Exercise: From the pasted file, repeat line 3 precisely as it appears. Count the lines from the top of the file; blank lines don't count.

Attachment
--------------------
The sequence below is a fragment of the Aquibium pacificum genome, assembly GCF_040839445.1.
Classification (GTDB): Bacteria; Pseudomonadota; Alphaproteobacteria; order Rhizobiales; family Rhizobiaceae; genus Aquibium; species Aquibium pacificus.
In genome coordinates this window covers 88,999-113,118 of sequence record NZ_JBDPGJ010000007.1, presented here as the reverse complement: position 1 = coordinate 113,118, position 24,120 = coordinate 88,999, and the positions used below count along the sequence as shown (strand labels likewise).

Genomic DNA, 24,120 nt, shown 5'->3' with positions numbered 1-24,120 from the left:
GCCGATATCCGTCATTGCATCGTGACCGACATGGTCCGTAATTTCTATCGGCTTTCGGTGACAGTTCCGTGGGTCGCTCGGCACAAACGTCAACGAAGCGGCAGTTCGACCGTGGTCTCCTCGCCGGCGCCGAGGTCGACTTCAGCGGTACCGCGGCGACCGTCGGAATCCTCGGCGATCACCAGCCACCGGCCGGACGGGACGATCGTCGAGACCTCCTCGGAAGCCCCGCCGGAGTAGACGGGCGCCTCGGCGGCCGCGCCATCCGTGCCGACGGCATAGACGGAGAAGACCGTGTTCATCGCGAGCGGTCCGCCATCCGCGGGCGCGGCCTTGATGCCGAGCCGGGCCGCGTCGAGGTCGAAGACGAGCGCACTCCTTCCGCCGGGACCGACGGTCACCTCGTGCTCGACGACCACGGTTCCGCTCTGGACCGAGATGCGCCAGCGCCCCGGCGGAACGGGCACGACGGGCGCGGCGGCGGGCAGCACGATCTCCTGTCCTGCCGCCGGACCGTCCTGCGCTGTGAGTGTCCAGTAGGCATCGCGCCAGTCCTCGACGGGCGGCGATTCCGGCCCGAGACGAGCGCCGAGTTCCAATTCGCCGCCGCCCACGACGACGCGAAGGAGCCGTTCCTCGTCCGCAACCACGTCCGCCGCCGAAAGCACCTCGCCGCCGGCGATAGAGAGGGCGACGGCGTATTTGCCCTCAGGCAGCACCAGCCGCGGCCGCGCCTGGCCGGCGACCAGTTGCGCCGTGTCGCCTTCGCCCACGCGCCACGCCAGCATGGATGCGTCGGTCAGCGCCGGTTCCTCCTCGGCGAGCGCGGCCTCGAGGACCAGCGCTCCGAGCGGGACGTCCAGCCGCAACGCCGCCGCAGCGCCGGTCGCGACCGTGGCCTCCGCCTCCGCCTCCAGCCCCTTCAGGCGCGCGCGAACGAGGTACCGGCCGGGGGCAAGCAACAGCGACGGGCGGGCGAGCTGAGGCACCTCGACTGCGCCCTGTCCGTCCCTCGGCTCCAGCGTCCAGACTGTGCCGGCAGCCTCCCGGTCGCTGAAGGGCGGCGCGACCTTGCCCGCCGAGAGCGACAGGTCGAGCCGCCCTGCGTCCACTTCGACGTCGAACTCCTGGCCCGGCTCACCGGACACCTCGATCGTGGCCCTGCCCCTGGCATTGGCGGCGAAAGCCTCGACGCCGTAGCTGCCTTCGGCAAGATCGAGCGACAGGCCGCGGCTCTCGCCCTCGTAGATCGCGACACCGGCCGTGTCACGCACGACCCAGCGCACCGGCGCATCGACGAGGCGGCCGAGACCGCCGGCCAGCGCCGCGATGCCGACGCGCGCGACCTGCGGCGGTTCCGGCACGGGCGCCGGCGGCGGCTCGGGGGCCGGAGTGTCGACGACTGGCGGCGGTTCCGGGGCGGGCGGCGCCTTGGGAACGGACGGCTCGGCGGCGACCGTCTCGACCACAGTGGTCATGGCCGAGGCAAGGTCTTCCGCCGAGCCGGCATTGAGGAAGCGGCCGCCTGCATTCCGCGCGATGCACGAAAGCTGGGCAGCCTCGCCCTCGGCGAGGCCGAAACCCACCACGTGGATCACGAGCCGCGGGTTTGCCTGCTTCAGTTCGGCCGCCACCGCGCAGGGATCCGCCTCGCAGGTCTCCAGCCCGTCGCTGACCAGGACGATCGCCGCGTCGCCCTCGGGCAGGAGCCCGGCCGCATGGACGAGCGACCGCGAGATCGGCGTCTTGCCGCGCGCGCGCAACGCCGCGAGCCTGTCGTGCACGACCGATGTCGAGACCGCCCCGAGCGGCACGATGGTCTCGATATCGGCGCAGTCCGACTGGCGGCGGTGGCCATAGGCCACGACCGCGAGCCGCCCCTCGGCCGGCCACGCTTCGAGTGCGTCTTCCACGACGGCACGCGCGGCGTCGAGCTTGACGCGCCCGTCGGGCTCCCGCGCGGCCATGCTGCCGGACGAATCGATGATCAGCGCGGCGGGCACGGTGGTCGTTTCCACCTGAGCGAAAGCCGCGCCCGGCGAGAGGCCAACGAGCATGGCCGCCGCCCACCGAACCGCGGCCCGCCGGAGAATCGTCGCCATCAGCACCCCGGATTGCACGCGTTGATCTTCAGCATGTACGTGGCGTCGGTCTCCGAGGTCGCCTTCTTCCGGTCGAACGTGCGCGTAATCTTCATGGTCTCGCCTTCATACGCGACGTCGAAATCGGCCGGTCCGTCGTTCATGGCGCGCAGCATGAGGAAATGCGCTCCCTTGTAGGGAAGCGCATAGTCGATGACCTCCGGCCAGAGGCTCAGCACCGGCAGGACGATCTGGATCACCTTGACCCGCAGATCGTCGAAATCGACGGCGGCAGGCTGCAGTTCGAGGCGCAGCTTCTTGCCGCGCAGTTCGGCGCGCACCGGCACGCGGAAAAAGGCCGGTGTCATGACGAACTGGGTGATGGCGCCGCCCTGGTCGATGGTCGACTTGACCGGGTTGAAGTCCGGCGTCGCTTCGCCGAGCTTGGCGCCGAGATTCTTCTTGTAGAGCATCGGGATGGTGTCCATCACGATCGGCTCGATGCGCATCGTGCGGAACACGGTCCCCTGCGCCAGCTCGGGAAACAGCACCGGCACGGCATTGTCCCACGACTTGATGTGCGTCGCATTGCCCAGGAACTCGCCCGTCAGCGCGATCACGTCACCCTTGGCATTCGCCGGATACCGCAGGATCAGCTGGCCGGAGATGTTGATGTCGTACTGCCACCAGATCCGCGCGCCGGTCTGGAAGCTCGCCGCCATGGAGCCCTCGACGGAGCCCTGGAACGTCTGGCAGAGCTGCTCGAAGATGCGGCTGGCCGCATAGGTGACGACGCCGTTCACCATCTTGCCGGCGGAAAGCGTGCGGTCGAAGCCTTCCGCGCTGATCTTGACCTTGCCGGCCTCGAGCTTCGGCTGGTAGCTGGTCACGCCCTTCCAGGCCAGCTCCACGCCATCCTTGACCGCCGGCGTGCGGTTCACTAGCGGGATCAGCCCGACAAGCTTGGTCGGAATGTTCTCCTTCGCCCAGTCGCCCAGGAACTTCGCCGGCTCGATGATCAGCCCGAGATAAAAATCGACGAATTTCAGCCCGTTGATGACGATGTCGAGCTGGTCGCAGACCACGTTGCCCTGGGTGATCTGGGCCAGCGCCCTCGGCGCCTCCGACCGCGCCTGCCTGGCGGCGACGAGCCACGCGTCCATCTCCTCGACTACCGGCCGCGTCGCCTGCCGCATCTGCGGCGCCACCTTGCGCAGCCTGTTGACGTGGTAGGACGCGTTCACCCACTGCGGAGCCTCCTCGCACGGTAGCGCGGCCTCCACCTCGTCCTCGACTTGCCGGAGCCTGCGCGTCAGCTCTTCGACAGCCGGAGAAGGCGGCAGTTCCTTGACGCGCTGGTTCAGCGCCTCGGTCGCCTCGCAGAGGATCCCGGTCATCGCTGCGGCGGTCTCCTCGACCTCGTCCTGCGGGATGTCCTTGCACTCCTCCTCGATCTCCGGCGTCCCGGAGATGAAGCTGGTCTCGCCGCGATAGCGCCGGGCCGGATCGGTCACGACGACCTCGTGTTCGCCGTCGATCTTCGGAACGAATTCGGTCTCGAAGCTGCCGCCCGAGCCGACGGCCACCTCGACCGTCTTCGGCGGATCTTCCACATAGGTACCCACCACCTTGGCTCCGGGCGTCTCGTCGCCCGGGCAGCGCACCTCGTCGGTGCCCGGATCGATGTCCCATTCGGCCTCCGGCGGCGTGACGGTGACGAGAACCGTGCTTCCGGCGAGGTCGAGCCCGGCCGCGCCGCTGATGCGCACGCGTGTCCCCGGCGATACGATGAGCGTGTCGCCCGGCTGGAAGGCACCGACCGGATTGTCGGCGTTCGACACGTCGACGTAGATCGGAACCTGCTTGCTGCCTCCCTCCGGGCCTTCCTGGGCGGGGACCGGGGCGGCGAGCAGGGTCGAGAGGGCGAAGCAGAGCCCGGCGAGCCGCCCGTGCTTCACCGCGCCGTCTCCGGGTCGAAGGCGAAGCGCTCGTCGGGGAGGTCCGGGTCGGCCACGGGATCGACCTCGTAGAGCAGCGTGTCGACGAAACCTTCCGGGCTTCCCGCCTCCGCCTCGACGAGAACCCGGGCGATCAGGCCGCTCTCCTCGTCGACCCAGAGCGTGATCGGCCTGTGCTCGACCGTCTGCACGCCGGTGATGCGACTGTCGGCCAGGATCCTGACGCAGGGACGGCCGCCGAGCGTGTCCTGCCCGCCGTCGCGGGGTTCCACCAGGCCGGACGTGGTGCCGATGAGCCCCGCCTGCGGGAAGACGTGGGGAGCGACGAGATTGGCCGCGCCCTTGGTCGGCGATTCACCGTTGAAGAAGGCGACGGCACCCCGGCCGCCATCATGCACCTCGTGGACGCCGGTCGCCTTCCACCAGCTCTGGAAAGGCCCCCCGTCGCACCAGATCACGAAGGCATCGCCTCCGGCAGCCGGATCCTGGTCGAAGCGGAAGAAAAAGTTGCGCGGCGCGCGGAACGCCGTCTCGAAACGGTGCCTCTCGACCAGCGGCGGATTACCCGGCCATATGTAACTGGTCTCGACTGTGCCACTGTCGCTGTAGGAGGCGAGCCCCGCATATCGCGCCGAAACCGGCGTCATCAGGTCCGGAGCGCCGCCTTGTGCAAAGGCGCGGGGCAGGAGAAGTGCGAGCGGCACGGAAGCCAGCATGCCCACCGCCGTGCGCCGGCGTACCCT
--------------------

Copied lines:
In genome coordinates this window covers 88,999-113,118 of sequence record NZ_JBDPGJ010000007.1, presented here as the reverse complement: position 1 = coordinate 113,118, position 24,120 = coordinate 88,999, and the positions used below count along the sequence as shown (strand labels likewise).